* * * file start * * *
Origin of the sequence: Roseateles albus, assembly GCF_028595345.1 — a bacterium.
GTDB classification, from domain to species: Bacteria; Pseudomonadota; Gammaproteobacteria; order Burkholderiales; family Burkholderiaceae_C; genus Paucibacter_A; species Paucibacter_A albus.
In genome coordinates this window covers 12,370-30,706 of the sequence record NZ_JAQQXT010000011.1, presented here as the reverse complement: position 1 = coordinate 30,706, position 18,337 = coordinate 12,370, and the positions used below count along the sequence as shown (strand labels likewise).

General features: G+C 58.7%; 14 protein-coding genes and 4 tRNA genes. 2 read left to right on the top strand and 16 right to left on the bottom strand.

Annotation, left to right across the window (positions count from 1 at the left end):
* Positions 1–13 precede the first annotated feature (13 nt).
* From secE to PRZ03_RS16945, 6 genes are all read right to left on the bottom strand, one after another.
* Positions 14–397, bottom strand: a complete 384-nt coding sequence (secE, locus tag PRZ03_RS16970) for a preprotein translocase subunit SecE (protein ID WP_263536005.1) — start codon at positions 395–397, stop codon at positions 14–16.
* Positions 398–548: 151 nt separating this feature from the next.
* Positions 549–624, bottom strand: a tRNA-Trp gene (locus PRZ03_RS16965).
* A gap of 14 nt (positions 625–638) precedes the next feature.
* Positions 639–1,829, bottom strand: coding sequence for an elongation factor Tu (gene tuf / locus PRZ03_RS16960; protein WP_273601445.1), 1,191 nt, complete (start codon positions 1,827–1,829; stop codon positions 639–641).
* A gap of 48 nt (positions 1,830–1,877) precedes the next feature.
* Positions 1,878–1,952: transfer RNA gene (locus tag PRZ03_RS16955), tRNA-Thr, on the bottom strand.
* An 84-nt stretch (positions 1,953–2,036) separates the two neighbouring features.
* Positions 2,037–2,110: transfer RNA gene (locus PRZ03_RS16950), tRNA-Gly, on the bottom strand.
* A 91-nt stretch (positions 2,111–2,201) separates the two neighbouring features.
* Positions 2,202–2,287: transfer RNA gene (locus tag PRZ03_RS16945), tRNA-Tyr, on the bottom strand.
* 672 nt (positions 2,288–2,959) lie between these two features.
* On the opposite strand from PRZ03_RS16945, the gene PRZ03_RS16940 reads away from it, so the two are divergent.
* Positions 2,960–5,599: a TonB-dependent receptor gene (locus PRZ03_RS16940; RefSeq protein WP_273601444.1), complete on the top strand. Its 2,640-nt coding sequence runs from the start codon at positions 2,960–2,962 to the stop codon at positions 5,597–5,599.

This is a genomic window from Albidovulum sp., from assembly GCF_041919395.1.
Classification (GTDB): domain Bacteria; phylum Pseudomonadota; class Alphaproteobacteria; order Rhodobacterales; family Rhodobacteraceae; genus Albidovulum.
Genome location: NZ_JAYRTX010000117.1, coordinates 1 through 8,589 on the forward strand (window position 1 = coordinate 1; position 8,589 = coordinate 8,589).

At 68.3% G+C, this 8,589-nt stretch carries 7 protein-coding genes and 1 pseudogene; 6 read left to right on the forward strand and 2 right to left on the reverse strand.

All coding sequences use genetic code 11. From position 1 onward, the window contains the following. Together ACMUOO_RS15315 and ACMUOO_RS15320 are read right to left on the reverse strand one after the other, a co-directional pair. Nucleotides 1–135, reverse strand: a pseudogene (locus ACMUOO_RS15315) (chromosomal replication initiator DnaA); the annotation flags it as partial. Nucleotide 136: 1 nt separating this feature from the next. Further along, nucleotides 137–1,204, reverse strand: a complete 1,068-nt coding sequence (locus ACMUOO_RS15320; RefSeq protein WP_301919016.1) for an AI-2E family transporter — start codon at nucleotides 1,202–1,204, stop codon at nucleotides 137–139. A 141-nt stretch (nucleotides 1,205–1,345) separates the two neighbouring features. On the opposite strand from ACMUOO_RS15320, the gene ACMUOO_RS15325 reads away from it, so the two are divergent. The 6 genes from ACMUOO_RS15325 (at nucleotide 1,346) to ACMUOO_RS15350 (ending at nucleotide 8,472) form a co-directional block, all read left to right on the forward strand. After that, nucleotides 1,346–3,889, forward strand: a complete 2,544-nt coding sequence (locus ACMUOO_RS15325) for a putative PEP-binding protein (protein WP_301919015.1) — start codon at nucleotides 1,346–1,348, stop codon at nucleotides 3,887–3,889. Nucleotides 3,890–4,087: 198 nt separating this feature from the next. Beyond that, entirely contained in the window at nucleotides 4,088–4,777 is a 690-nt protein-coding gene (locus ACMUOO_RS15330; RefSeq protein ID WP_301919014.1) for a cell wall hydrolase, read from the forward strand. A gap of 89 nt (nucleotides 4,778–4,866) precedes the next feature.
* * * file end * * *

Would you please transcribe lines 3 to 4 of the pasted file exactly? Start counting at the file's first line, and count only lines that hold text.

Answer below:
In genome coordinates this window covers 12,370-30,706 of the sequence record NZ_JAQQXT010000011.1, presented here as the reverse complement: position 1 = coordinate 30,706, position 18,337 = coordinate 12,370, and the positions used below count along the sequence as shown (strand labels likewise).

General features: G+C 58.7%; 14 protein-coding genes and 4 tRNA genes. 2 read left to right on the top strand and 16 right to left on the bottom strand.